Delia Locke


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1871.Apr. 24. Monday. Messrs. Buchanan and Geo. Locke dined here and then went directly to the Station, where Mr. Buchanan takes the cars for Oakland. Mrs. Walla1ce and Sister Geffroy have been in this afternoon. Hannah is suffering with her front teeth, and means to have them extracted, and so lose them at the early age of twenty one. As for myself, I am choked up with asthma. I have been trying today the "Green Mountain Asthma Care" with no good result that I can see, and other remedies seem to prove as fruitless. The disease seems determined to run its usual course. (T.S.R. 53. 2 P.M. 76. S.S. 68.) Apr. 25. Tuesday. What an experience I have had today! May I be spared another such. I did not think I was worse this morning, and as it was the day on which the Dr. usually went to Stockton, he left us at the usual hour and went thither. But about eight o'clock I was attacked with violent symptoms of asthma which continued for three hours, until I seemed brought upon the borders of the "valley and shadow of death." My feet and limbs grew excessively cold and I thought it best to send for the Dr. which I did by Howard on horseback. In the mean-time, Mrs. Brown came in and applied mustard to my feet without effect. Soon Mrs. McStay came in and put my feet into hot mustard water, which somewhat relieved me, and before the Dr. came, I could breathe more easily, and I regretted that I sent for him, especially as Howard was so much frightened, that he told several persons that he thought I was dying, and caused great excitement. Mr. & Mrs. Heath saw him and immediately came up to see me Mr. Geffroy was in Stockton, and thought it best to telegraph immediately to San Francisco to my brothers, which he (foolishly) did. So Dr. has sent a man to Stockton tonight to tell them all that I am more comfortable. Mrs. Taylor, Mrs. Wagner, Susie and Mother have been in. (T.S.R. 50. 2 P.M. 73. S.S. 63.) 1871. Apr. 26. Wednesday. I have been sick and weak and wheezing all day - sitting up most of the day because I could not lie down comfortably. Hannah Geffroy came in. She has been to Stockton and had her front teeth extracted. Mr. Geffroy is vexed with himself for showing such a lace of wisdom in sending word to my brothers in San Francisco to come up, before he found out whether it was necessary thereby subjecting them to unnecessary trouble and expense but as he does not like to blame himself, he tries to throw the blame upon Howard, and has been over to give him a scolding. Poor boy! he was so frightened, that he appeared much agitated, and in that long, hard ride to Stockton on horseback, when he could not help thinking that perhaps his mother's life depended on his exertions to deliver the message to his father quickly, how much he must have suffered! No wonder, that after he did arrive, he should be almost overcome. (T.S.R. 2 P.M. S.S. (not kept)) Apr. 27. Thursday. Dr. was obliged to go again to Stockton today, and as he thought not best to leave me as he did before, he wished me to ride to Mother's, that I might be under her care. Besides, he fears that as the plasterers are at work in the other part of the house, it may not be so well for me to remain here. So as Mr. Andrews was here this morning with his carraige, I rode over and remained at Mother's all day. Mrs. McStay came in to make me some buttermilk gruel, because she thinks it would be so good for me but after it was made I could not relish it. She has an inkling of bad news from home, connected with her son Charles, but she knows not the extent of her trouble. Apr. 28. Friday. The last day of Mr. McStay's school. Am at Mother's Susie and family have been here. I have had a sick day, but especially so this afternoon, and have had to soak my feet in mustard water again tonight. Ada went to school this afternoon, leaving the little ones here.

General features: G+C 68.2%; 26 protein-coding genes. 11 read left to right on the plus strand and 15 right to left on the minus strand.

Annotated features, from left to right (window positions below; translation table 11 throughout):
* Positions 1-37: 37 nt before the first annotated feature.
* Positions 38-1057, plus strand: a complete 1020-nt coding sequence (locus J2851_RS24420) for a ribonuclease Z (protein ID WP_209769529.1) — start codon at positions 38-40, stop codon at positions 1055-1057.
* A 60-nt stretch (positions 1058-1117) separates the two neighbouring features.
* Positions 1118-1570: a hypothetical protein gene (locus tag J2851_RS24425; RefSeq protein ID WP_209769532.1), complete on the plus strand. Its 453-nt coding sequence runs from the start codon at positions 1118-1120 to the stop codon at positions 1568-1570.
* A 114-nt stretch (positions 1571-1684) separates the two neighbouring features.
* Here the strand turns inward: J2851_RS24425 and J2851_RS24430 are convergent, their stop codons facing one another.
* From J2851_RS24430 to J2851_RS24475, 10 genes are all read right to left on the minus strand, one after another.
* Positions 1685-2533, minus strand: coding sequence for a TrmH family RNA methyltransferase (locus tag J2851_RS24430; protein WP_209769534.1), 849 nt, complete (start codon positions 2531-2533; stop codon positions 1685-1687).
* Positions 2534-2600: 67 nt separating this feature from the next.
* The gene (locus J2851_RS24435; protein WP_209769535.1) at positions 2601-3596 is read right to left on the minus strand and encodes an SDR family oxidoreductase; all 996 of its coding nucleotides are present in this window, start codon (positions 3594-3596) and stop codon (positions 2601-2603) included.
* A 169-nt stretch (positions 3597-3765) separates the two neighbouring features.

Date Original

January 1871

Dates Covered



Original diary dimensions: 22 x 33 cm.

Resource Identifier



Holt-Atherton Special Collections, University of the Pacific Library

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Delia Locke, diaries, women, diarist, California, Locke-Hammond Family Papers, Lockeford, CA, Dean Jewett Locke, rural life, rural California, 19th Century, church, temperance organizations, Mokelumne River Ladies' Sewing Circle, temperature recordings, journal